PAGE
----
Tuesday, 23 October 2012

Going off-grid... Part 1 ... Musings on the possibilities....


Firstly, my apologies for what is quite a long post without any pictures to break up the text....one of the advantages of writing this blog is that, for potential major projects like this one, it focuses my ideas and also forms a written Design Basis & Facilities Description for me to refer to in the future, and is a basis for comparison after completion....


I think it would be very good for the soul if we could be totally independent of our electricity supplier and run the entire house off-grid.

How can this be achieved ?  Let's look at the possibilities....



Energy Demand

At present, we consume around 4,500 kWhr of electrical energy per year.  With a bit of economising, we may be able to reduce this by 10% or so but then we still need to find 4,000 kWhr.

For heating, I suppose we are already 'off-grid' in a way with the heating oil, in that we're contracted to no-one and buy the stuff only when we need it and from whoever is selling it cheapest at the time.

But let's throw the heating energy into the mix, too.   We used around 2,500 litres of oil last year.  For fag-packet calculations, let's say Kerosene 28 has a gross heat value of 10 kWhr per litre, i.e. we consumed 25,000 kWhr in heating oil energy.  With our boiler efficiency at say 80%, that's 20,000 kWhr of usable heat we pumped out into the house.

(...I've another idea to make a Stirling engine that sits over the boiler flue outlet and drives a generator, to recover some of this lost 20% of boiler efficiency.  I've already started on an outline design, but that's for a future post...)

So, the combined annual net energy requirements are 24,000 kWhr for both heating and electricity.


Power Demand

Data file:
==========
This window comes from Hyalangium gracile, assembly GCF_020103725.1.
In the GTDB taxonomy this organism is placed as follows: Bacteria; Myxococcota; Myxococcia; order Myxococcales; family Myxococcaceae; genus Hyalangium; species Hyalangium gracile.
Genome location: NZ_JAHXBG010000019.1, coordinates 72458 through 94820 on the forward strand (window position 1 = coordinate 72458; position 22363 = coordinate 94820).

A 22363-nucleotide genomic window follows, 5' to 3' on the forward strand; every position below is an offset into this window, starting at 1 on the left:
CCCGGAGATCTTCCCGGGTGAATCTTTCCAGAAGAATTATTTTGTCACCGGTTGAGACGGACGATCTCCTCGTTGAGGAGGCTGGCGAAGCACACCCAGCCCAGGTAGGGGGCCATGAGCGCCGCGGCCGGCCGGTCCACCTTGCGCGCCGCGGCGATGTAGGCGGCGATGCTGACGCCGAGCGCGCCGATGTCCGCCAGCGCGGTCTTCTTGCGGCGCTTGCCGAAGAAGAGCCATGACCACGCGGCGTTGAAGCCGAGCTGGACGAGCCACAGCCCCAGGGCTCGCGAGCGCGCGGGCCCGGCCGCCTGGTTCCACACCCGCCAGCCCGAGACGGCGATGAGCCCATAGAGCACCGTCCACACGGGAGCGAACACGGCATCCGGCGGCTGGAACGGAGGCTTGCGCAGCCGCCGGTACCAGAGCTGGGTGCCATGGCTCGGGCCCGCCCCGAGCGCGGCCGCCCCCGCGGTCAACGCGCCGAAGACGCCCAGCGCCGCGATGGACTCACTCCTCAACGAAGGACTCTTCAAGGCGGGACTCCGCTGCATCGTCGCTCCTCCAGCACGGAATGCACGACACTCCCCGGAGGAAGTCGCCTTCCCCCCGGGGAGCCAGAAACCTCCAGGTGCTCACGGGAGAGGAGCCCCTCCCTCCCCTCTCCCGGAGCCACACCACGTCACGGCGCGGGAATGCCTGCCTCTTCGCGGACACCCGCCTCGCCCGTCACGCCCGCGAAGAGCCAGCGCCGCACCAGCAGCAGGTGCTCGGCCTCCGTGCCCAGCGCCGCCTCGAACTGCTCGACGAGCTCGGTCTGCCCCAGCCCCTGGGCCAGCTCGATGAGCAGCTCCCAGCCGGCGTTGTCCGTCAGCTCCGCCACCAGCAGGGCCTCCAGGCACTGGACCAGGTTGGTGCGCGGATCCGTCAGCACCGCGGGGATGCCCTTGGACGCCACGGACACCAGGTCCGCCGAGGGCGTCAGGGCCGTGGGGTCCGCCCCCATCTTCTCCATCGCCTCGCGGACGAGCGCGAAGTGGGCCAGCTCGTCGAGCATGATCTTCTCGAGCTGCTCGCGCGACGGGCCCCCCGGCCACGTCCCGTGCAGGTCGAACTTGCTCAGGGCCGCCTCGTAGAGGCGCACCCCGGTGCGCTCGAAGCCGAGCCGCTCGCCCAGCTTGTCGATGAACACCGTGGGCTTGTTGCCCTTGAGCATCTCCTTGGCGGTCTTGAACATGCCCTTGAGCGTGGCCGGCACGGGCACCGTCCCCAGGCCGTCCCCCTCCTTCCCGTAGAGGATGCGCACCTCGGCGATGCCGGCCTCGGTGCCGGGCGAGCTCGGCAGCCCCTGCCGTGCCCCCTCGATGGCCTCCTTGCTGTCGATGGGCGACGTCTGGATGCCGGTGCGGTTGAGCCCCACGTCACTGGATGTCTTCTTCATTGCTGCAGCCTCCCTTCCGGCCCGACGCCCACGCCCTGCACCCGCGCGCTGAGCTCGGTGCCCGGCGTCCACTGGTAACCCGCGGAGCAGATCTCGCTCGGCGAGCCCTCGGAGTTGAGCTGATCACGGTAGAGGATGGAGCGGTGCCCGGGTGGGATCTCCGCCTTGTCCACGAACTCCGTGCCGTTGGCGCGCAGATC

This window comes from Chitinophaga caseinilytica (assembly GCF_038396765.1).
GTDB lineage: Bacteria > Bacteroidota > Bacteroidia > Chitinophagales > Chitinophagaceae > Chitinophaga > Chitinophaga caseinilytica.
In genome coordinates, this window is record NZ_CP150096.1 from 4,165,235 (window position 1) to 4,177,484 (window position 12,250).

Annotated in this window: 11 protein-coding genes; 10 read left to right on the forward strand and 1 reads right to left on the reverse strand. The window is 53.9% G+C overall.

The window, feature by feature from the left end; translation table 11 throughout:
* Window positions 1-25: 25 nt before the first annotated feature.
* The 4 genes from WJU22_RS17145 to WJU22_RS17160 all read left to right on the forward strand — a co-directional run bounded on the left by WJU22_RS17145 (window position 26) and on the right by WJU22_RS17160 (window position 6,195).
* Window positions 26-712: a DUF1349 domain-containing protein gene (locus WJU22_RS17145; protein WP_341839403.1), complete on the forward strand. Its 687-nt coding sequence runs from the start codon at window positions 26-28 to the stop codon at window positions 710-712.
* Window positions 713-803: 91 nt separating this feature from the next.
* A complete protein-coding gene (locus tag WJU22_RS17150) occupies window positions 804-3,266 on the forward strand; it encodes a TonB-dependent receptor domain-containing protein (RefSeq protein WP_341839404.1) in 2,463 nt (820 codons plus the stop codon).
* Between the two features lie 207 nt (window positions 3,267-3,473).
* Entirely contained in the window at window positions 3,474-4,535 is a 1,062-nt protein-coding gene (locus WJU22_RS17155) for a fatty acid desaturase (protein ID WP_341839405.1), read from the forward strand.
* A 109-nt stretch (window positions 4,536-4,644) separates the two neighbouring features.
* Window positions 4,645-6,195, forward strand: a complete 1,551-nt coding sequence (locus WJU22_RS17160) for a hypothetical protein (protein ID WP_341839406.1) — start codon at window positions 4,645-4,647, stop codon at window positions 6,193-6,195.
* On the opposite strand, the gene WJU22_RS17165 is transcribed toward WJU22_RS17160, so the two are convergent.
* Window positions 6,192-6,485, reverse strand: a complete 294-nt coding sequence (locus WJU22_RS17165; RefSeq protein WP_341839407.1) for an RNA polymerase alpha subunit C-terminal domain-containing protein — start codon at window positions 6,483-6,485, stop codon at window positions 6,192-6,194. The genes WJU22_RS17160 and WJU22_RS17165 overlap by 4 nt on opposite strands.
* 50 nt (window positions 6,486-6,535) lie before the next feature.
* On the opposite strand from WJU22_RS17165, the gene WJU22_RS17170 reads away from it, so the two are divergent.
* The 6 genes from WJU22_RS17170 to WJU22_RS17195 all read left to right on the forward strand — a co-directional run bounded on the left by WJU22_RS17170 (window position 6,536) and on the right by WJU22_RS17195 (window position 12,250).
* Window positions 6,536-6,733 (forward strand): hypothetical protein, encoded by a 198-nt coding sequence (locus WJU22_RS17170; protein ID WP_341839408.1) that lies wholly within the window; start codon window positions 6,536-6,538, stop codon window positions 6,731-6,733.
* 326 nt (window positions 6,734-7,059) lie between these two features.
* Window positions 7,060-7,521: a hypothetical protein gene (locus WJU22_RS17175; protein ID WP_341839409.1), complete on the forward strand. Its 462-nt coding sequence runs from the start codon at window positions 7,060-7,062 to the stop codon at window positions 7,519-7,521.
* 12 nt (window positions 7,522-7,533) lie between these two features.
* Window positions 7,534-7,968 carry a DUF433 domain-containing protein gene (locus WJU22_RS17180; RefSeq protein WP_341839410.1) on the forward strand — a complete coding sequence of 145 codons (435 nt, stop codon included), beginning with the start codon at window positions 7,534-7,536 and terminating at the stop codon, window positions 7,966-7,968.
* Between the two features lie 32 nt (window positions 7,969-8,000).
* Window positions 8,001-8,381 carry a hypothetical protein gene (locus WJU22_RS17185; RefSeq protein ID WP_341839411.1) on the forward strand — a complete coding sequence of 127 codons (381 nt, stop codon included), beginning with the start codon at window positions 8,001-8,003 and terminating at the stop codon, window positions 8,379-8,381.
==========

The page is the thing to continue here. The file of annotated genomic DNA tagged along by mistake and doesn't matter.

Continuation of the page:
OK, so we've looked at total energy.  Now let's look at the maximum rate at which we need to draw-down this energy, i.e. the power requirements.

For electricity, the single largest power consumer in the house by far is the cooker.   This is directly connected to the distribution board via  a 45A cable and switch, so let's say 10 kW instantaneous demand if the ovens and hobs are all blazing away together (it happens maybe once a year, at Christmas !).   The next largest consumer in the house which is used on a very regular basis is probably the washing machine, at say 2.5 kW, or some of my power tools.

Let's ignore the 10kW electrical cooker demand for the present, since it's so far out of kilter with any of the other individual electricity consumers.  We have a large-ish combination microwave oven unit that's a grill, fan oven and microwave all in one, so maybe that could take care of 90% of our cooking requirements.  It's rated at 1,850W, 1,250W and 900W respectively for the oven, grill and microwave.  We could probably get rid of the large cooker and replace it with a more energy-efficient hob for cooking in pans etc, or simply just not use the oven in the cooker we have.

So, for design purpose, let's say that around 5 kW is the maximum instantaneous electricity demand, i.e. we have the washing machine on at the same time as the microwave in oven mode, the TV's on in the background, computers are working and it's dark so all the outside lights are on...

For heating, our total house internal volume is around 260 cubic metres – I've done that calculation before from my CAD drawings of the house.  As a rough rule of thumb, 1 kW of heating power is required for each 14 cubic metres, therefore the power required is around 18 kW.    This seems to correlate well with the fact we have an oil boiler rated at 15/19, i.e. a heat output range of 15kW to 19kW.


Electrical Energy Storage

If we're going to go off-grid, we'll need to have a means of storing energy, particularly electrical energy, no matter how it's generated. (We'll leave storing heat until later, since we may be able to come up with an on-demand heating method.)